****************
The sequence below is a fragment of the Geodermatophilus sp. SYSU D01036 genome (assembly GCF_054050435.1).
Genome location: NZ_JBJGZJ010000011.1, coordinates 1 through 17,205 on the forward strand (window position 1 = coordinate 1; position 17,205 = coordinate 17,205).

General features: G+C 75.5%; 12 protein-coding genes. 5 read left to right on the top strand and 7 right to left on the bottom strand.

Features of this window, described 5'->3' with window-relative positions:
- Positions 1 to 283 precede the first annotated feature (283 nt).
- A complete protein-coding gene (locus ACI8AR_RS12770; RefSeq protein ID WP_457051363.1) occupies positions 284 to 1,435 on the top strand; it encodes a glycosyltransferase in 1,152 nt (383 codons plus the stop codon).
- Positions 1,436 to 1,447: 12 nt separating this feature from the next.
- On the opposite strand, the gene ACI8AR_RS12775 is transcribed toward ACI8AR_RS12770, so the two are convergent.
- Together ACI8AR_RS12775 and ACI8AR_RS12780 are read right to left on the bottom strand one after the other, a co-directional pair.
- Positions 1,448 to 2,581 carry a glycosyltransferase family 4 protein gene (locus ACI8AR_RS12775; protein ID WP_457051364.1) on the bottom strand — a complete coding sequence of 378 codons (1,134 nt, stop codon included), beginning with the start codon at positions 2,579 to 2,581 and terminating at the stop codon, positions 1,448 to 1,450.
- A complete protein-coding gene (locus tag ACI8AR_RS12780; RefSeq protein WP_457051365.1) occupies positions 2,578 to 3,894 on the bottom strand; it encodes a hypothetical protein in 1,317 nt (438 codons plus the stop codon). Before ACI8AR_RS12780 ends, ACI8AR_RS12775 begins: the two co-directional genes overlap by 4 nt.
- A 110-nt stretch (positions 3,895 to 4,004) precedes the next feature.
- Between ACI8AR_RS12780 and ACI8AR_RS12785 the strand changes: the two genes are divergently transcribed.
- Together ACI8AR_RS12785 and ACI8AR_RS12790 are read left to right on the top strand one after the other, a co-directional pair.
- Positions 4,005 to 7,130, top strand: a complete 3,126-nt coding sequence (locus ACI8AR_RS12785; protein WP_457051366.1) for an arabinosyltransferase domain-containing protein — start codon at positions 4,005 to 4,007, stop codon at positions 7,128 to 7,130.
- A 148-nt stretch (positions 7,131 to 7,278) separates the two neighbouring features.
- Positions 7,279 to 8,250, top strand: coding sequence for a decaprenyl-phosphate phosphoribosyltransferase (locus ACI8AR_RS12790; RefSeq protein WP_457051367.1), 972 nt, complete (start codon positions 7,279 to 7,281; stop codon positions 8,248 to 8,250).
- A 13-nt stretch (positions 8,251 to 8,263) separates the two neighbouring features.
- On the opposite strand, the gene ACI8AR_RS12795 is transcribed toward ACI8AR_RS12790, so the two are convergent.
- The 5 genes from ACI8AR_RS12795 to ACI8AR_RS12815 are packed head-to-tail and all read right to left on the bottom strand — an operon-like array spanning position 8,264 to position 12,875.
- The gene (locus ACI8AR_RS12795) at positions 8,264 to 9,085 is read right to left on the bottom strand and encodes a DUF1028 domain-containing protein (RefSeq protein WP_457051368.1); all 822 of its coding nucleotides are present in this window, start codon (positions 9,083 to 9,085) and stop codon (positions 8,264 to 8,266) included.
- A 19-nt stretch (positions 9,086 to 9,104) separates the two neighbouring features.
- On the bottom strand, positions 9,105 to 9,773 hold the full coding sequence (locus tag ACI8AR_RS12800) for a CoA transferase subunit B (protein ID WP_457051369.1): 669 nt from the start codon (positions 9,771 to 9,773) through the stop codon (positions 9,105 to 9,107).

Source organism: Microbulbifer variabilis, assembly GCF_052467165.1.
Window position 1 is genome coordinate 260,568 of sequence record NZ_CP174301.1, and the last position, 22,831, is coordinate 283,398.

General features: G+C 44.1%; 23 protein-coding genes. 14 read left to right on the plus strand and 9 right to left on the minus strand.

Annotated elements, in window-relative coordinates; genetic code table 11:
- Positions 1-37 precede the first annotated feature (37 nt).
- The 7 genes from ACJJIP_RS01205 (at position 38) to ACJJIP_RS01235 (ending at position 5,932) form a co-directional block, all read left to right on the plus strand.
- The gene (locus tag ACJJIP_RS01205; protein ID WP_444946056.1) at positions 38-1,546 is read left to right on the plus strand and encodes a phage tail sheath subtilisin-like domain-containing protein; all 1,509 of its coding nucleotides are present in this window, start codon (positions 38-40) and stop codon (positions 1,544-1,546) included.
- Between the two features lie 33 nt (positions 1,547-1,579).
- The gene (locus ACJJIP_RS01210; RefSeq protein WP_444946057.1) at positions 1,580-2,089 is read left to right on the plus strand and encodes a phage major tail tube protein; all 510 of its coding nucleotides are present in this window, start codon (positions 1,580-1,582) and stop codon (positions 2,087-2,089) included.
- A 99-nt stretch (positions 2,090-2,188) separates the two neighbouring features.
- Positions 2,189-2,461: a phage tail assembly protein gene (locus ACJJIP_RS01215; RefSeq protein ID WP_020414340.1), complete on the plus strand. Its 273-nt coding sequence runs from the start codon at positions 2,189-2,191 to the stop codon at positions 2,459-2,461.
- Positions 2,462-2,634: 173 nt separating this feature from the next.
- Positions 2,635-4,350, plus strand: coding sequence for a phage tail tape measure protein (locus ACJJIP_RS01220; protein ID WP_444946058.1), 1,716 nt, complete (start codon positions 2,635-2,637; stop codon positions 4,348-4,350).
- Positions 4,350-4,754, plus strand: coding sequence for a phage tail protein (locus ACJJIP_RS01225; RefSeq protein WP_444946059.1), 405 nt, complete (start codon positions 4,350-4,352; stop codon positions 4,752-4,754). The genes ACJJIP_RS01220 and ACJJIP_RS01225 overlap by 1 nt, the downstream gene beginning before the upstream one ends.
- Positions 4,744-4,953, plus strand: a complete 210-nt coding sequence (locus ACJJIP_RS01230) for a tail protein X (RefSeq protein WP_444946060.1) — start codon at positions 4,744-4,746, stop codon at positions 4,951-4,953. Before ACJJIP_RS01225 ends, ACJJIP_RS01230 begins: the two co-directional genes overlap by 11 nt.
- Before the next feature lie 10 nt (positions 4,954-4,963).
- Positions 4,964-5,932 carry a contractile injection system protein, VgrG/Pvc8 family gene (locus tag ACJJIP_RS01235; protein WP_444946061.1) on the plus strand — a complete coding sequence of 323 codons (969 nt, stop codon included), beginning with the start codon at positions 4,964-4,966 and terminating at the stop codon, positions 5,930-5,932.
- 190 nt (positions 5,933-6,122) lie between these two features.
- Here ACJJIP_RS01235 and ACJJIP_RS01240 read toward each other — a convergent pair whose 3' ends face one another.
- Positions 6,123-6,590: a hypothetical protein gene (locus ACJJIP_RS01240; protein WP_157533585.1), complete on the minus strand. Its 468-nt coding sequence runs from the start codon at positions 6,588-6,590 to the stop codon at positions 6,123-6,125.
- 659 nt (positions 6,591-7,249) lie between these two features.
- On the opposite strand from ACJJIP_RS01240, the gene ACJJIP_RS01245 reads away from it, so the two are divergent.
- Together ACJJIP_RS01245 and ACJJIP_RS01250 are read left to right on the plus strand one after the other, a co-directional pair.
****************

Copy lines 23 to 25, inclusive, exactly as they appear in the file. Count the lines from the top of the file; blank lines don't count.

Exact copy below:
- On the bottom strand, positions 9,105 to 9,773 hold the full coding sequence (locus tag ACI8AR_RS12800) for a CoA transferase subunit B (protein ID WP_457051369.1): 669 nt from the start codon (positions 9,771 to 9,773) through the stop codon (positions 9,105 to 9,107).

Source organism: Microbulbifer variabilis, assembly GCF_052467165.1.
Window position 1 is genome coordinate 260,568 of sequence record NZ_CP174301.1, and the last position, 22,831, is coordinate 283,398.